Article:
The following words by Ira Glass were recently quoted on Good Reads. One of my writing-coaching clients shared it with me, saying how much it spoke to her. I couldn’t agree more with Ira’s message. But I got to thinking about why so many aspiring writers give up, so I wrote an email response that splits hairs between two kinds of taste. My response follows Ira’s quote. Here’s his quote:
Nobody tells this to people who are beginners, I wish someone told me. All of us who do creative work, we get into it because we have good taste. But there is this gap. For the first couple years you make stuff, it’s just not that good. It’s trying to be good, it has potential, but it’s not. But your taste, the thing that got you into the game, is still killer. And your taste is why your work disappoints you. A lot of people never get past this phase, they quit. Most people I know who do interesting, creative work went through years of this. We know our work doesn’t have this special thing that we want it to have. We all go through this. And if you are just starting out or you are still in this phase, you gotta know its normal and the most important thing you can do is do a lot of work. Put yourself on a deadline so that every week you will finish one story. It is only by going through a volume of work that you will close that gap, and your work will be as good as your ambitions. And I took longer to figure out how to do this than anyone I’ve ever met. It’s gonna take awhile. It’s normal to take awhile. You’ve just gotta fight your way through.
Certainly Ira’s words are true. But there’s another kind of taste. Some of us have this kind of taste, and some don’t, and that is a taste for, a love of, the process. The act of creation itself. Much of the joy I’ve experienced in writing is in the journey through the unknown, the discoveries in nature, the discoveries about human nature, myself, language, story, and poetry. I have an insatiable taste for all of this.
The taste that Ira is talking about I call “high taste,” and I have this taste too, of course. That is, the recognition of beauty, meaning, truth, interest, drama, suspense, and identification in others’ writing that we want to produce ourselves. When we read something tantalizing, we want to be able to create writing that tantalizes others the way we’ve been tantalized. This is the taste for something rather than the taste of something. The former is a desire to have something, to “get,” while the other is the actual consuming of it in the process, to be had by something, the “being gotten,” being consumed by verbal creativity. Writing as adventure.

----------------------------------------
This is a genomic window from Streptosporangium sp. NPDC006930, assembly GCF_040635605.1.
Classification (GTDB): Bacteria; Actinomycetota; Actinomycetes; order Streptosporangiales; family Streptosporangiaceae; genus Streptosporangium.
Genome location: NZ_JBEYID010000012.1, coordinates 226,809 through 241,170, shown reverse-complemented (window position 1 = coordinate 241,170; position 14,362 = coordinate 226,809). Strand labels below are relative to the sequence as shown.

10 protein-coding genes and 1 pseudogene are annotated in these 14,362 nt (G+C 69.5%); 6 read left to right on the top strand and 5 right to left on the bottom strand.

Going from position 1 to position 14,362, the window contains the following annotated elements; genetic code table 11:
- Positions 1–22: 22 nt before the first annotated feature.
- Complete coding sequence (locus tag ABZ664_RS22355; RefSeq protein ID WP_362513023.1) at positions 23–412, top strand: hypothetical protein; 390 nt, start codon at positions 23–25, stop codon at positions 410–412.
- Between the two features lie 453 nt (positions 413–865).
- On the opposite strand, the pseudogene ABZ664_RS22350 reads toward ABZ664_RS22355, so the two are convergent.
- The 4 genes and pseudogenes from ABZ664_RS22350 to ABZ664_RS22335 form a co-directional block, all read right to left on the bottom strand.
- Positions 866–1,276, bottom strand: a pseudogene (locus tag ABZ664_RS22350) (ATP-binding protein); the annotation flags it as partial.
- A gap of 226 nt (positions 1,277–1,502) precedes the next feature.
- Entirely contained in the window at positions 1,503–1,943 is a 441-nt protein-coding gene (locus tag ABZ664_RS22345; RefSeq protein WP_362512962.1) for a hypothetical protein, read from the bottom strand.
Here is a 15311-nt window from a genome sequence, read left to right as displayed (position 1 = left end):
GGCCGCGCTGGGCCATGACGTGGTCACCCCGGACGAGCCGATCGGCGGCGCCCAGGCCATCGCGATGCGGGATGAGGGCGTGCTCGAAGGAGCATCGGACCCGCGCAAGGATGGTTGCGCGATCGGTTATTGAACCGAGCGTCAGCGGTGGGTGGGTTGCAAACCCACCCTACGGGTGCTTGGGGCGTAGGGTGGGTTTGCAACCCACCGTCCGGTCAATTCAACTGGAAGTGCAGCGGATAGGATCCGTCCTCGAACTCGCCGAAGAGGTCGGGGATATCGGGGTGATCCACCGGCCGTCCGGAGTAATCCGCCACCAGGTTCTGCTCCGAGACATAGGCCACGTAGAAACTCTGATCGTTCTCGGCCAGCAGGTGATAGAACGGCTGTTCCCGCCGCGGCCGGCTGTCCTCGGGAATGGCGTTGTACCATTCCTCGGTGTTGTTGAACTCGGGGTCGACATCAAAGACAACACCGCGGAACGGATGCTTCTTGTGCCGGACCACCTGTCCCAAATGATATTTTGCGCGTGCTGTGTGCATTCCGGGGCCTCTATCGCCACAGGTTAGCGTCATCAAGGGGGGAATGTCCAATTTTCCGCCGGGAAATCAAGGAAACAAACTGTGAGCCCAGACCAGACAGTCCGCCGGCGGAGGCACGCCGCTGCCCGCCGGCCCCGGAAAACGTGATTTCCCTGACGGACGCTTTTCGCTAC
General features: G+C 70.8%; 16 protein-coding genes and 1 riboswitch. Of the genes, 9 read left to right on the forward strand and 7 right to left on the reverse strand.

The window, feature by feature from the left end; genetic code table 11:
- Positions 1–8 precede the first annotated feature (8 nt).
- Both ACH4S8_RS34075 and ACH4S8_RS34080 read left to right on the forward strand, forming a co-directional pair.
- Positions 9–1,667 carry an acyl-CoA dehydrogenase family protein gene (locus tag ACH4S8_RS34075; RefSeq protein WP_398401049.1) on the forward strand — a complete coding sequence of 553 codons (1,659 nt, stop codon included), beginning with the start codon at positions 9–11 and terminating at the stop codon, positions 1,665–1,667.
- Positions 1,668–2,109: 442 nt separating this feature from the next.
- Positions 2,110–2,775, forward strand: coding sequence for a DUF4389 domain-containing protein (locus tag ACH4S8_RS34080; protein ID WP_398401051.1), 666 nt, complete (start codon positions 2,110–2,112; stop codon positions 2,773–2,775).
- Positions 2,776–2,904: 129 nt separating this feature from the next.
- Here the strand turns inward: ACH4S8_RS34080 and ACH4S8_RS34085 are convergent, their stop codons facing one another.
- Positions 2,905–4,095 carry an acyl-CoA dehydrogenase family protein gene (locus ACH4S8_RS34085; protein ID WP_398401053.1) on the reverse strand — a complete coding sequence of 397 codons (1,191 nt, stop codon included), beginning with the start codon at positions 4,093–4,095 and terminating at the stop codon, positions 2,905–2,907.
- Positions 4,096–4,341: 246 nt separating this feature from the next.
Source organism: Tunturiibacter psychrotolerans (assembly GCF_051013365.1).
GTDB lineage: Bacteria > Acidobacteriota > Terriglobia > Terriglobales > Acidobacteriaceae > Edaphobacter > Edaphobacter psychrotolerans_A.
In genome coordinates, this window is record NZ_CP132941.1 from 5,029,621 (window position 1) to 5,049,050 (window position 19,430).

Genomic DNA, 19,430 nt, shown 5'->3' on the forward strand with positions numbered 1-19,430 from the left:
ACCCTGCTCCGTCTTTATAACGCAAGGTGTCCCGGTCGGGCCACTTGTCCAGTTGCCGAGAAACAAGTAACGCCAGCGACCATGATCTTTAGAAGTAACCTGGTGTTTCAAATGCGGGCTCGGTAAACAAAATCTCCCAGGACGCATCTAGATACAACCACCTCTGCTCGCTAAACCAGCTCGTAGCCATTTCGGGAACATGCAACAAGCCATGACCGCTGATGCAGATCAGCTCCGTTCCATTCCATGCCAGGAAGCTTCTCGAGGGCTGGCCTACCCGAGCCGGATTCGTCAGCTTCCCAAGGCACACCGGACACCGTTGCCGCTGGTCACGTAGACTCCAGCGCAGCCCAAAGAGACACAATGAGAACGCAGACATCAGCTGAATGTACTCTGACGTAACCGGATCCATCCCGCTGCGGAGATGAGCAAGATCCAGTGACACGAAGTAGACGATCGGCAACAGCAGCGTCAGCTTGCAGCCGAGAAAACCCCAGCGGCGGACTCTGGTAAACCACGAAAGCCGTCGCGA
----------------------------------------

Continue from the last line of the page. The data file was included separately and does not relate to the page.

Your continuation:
Thus, I’m addicted to the act of producing a beautiful, authentic poem more than I’m driven to produce something I think others will find beautiful and authentic, although this becomes important too, but usually after the fact. Even as I write these words, even as I travel the unknown journey of what I might write next, I’m mesmerized by how I might be surprised by what I never knew I might write. I feel like the magician and the completely baffled and awed onlooker, both, at the same time.
The taste I speak of is a romance with possibility that makes me feel in love, jittery, as if I were about to meet my true soul mate, while she remains just slightly out of reach, perhaps around the next corner, behind that tree.
And being too addicted to the love of, and joy in, the process can get in the way of following through, of becoming a writer in the professional sense of the word. Yet a lot of little things add up to a big thing, and my addiction, my obsession, has resulted in a number of plumped up manuscripts and others plumping up. I can’t not write. Writing tastes too good.
I wasn’t exactly born this way; I groomed this madness. It’s as if I got a wheel, a few wheels, spinning inside me, and now they’re shooting off sparks that I only need see, hear, and write down. But these fireworks, too, take time. I’m not saying that writing beautifully or professionally doesn’t take time. It does. But if you eat what you cook as you cook it, you’ll sustain yourself until others pay you to consume the delicious dish of the writing you’ve cooked up.
In other words, it’s not only having a taste for a delicious dish of good literature or exciting writing; it’s also the tasting of it while cooking it. It’s delectability. It’s the sight, the smell, the sound, the taste, the physical sensation of words tumbling from the tips of the fingers.
Always trust, always have faith, that if you mean well and work hard (cook with love), you will produce your dream.